CR We Go Again?

September 19, 2011 | By Adrianne Fielding | Post a Comment

Baseball, football, soccer, back to school … and high season for funding-related policy debates in the nation’s capital.  With all of the debate and drama this summer around whether (and under what conditions) the federal government’s debt ceiling should be raised, the fiscal year 2012 spending bills were basically left on the sidelines.  But now that the debt agreement has been sealed and the next steps are rolling on that, it’s almost as if Washington’s decisionmakers have finally had a chance to glance at the calendar again.  The federal fiscal year ends on September 30 – mere days from now – and none of the twelve appropriations bills for FY 2012 have made it all the way through Congress.  Zero. I can practically hear the collective “OH CRAP” coming from down the street.

All aboard the omnibus.

Congress is expected to vote this week on a continuing resolution (CR) that would keep the federal government operating through Nov. 18, by which time the House and the Senate will try to drag themselves far enough onto the same page to pass an omnibus bill that rolls all of the FY 2012 spending bills into a single bill.  Last week, Politico noted that some legislators who have criticized the use of omnibus bills in the past have found themselves spinning to reframe it as the implementation of the early August debt agreement and its spending caps.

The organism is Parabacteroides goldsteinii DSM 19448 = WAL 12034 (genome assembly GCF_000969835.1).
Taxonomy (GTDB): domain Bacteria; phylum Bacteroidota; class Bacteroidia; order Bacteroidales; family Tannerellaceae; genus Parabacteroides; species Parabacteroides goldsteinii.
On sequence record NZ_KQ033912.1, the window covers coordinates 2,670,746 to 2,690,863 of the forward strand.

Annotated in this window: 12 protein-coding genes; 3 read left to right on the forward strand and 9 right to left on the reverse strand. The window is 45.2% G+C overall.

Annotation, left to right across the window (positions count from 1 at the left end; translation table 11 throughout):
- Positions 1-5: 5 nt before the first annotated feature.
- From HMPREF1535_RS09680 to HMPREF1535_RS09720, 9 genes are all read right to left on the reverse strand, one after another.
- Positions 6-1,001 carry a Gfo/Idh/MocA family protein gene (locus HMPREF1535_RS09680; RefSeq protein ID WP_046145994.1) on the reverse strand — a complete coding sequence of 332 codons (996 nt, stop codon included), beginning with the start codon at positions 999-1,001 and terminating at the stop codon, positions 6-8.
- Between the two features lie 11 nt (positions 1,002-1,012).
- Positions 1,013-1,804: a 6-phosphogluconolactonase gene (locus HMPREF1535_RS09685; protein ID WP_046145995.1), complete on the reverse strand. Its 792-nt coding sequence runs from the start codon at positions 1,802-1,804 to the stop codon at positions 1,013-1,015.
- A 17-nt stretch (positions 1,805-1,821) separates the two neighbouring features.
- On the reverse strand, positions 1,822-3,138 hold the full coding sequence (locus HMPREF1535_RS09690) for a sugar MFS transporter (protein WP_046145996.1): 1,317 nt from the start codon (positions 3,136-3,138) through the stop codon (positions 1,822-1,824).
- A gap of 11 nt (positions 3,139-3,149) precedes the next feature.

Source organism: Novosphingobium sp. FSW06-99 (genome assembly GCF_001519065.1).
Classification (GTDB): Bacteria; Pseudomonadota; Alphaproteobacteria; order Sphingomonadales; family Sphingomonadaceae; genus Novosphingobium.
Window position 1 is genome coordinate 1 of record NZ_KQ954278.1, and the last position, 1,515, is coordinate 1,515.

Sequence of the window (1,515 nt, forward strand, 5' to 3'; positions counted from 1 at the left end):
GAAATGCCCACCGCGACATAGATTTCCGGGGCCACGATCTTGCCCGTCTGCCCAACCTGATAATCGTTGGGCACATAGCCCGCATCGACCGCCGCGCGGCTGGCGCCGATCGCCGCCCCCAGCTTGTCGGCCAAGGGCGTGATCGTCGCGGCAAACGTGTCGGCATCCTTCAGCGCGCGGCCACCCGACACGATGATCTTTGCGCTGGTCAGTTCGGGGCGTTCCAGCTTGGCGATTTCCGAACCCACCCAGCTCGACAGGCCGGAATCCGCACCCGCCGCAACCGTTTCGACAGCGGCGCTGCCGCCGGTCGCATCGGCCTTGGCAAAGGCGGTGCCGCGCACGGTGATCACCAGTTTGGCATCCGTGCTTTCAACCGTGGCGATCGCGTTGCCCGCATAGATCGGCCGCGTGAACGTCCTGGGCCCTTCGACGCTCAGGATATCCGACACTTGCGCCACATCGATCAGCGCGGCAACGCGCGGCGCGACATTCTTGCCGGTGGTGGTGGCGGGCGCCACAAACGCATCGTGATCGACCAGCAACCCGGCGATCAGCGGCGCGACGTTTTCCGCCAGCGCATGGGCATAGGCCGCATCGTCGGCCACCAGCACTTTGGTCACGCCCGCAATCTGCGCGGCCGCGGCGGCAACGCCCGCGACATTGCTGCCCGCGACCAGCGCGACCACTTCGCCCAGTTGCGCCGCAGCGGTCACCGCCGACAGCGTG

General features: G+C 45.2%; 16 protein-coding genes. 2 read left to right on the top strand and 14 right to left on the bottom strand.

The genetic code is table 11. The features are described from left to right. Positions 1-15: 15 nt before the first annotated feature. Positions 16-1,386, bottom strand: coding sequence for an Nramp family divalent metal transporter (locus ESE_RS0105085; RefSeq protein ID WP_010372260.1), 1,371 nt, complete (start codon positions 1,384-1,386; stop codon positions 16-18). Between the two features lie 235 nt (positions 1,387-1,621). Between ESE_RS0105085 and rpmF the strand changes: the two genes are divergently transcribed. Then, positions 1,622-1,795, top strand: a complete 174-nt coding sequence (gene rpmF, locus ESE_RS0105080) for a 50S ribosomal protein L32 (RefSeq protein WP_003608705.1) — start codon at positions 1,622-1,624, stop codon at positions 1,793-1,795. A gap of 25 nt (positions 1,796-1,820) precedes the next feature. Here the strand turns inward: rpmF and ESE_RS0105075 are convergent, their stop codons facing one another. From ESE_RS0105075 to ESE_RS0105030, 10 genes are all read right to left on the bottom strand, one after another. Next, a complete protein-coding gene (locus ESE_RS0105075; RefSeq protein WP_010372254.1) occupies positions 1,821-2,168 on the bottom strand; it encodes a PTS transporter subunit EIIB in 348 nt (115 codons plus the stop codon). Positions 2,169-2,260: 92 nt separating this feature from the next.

With the clock ticking increasingly louder to get the FY 2012 spending squared away – or to buy Congress a little more time to square it away – the super committee must also continue to charge forward with its own assignment.

The debt ceiling deal that was signed by President Obama on Aug. 2, formally known as the Budget Control Act, created the Joint Select Bipartisan Deficit Committee on Deficit Reduction.  Colloquially known as the “super committee,” it has to meet an aggressive timeline for identifying trillions in spending cuts by Thanksgiving that can be passed by both chambers of Congress to prevent widespread cuts from hitting both discretionary and defense programs on Jan. 2.

This morning, the president asked them to find an additional $3 trillion to pay for his recently proposed jobs bill and take a chunk out of the federal deficit. While House Speaker John Boehner (R-Ohio) continues to insist that tax increases should not be part of the super committee’s calculus, the president has asked the committee to consider targeted increases, primarily from corporations and wealthy individuals.


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